# Difference between revisions of "Liquid Flow through Aqueous Foams: The Node-Dominated Foam Drainage Equation"

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Koehler, Hilgenfeldt, and Stone write about fluid flow through the network of channels in a soap foam. The article presents an existing theory, experimental results, and a new theory more closely matching the experimental results. | Koehler, Hilgenfeldt, and Stone write about fluid flow through the network of channels in a soap foam. The article presents an existing theory, experimental results, and a new theory more closely matching the experimental results. | ||

− | [[Image:FoamStructure.png|300px|thumb|left|Figure 1 from [1]]] | + | [[Image:FoamStructure.png|300px|thumb|left|The structure of a network element in a model foam. Figure 1 from [1]]] |

The network of channels in a dry foam (much more air than liquid) is made up of the liquid layers in between polyhedral air bubbles. Along the edges of the polyhedra, there are thin "Plateau borders" or channels which meet at vertices of the polyhedra in volumes the authors call nodes. See Figure 1 for a diagram of one network unit. | The network of channels in a dry foam (much more air than liquid) is made up of the liquid layers in between polyhedral air bubbles. Along the edges of the polyhedra, there are thin "Plateau borders" or channels which meet at vertices of the polyhedra in volumes the authors call nodes. See Figure 1 for a diagram of one network unit. |

## Revision as of 03:17, 1 December 2009

## Overview

- [1] Koehler, S., Hilgenfeldt, S., & Stone, H. Physical Review Letters.
**82**, 21. 4232-4235 (1999). -
**Keywords:**Foam, Drainage, Plateau Border, Tetrakaidecahedron (Kelvin Cell)

## Summary

Koehler, Hilgenfeldt, and Stone write about fluid flow through the network of channels in a soap foam. The article presents an existing theory, experimental results, and a new theory more closely matching the experimental results.

The network of channels in a dry foam (much more air than liquid) is made up of the liquid layers in between polyhedral air bubbles. Along the edges of the polyhedra, there are thin "Plateau borders" or channels which meet at vertices of the polyhedra in volumes the authors call nodes. See Figure 1 for a diagram of one network unit.

The researchers are actually interested in the velocity profiles in the channels and nodes, but rather than struggle to image very small channels, they decide to learn from bulk flow through the foam driven by gravity: "forced drainage." They introduce fluid to the top of a column of foam at a controlled rate <math>Q</math> and observe the front of wetter foam penetrate through the column of dry foam at velocity <math>\nu_f</math>. A quantity <math>V_s</math> is defined as the volumetric flow into the top of the tube divided by the cross-sectional area of the tube. The experimenters looked at three sizes of bubbles.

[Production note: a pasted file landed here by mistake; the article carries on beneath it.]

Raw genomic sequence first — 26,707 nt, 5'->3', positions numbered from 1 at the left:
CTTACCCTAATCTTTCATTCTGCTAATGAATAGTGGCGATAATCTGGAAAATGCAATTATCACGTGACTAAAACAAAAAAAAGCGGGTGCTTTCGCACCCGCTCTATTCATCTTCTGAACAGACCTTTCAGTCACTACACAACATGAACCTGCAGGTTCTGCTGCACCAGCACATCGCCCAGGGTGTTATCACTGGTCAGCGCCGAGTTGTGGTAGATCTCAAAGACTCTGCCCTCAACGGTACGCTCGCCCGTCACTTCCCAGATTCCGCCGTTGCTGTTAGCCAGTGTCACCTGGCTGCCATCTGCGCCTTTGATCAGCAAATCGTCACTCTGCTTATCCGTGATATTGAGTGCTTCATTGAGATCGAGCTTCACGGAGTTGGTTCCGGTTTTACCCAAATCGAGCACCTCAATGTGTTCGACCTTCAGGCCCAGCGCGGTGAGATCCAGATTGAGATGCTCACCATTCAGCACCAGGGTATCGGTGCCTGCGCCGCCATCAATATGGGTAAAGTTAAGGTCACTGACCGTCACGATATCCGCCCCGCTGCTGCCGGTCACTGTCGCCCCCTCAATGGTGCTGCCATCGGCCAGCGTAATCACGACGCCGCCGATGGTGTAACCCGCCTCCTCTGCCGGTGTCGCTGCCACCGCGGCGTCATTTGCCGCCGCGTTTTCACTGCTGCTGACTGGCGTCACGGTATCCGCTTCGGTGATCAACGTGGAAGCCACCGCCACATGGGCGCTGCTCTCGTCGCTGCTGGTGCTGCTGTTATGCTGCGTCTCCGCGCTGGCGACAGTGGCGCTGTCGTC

The penetration speed <math>\nu_f</math> increases with <math>V_s</math> as <math>\nu_f=\nu_0V_s^\alpha</math>, but with what power <math>\alpha</math>?

The older theory is based on assuming rigid channel walls and no-slip which results in Poiselle flow through the channels. In this theory, the nodes are not important. This theory predicts <math>\alpha=1/2</math>: <math>\nu_f=(V_0^{rigid}V_s)^{1/2}</math>, <math>V_0^{rigid}=\frac{\delta_a\rho gL^2}{3\delta_\epsilon\delta_\mu \mu}</math>

The new theory is termed channel-slip theory, leads to plug flow, and viscous damping in the nodes.

Equation 9 from [1]: <math>\nu_f=((V_0^{slip})^2V_s)^{1/3}</math>, <math>V_0^{slip}=\frac{2\delta_a\rho gL^2}{\mu\delta_\epsilon^{1/2}I}</math>

- I is dimensionless, viscous forces in nodes

The 1/3 power which comes out of the channel-slip theory matches the exponent of approximately .36 determined experimentally and presented in Figure 3. The front velocity increases with bubble size. This is not intuitive to me. It seems to me that bigger bubbles would have fewer channels per tube cross-sectional area. However, for the same volume fraction, the larger bubbles must have bigger channels and nodes.

## Soft Matter Details

**Experimental Methods:**

The researchers used a creative method to observe the propagation of the wetter flow through the dry foam. The added fluid had fluorescein salt which was imaged using UV light and a CCD camera. The experimenters found that the liquid fraction of the foam is proportional to the intensity of the fluorescing, so were able to "see" the front of wet foam progress.

To ensure that the experimental work is robust, the authors look at distilled water, tap water, various soap concentrations (all above the critical micelle concentration), and determine that these changes had no effect.

To keep the foam from coarsening (which it naturally would over time), the researchers constantly generate foam at the bottom of the tube so that the volume fraction at any height is constant. I'm not clear on the relative rates and how foam moving up the tube would affect the volume of fluid propagating down the tube.

**Theoretical Methods:**

To create Figure 1, Koehler *et. al.* used Surface Evolver from the University of Minnesota Geometry Center: [1].

The two different theories come from assuming that one or the other term in a sum dominates. Such approximations are often made when analyzing complex systems in soft matter. Clearly, careful consideration must be given as the results can be quite different!

The authors use dimensional analysis to develop their equation 7.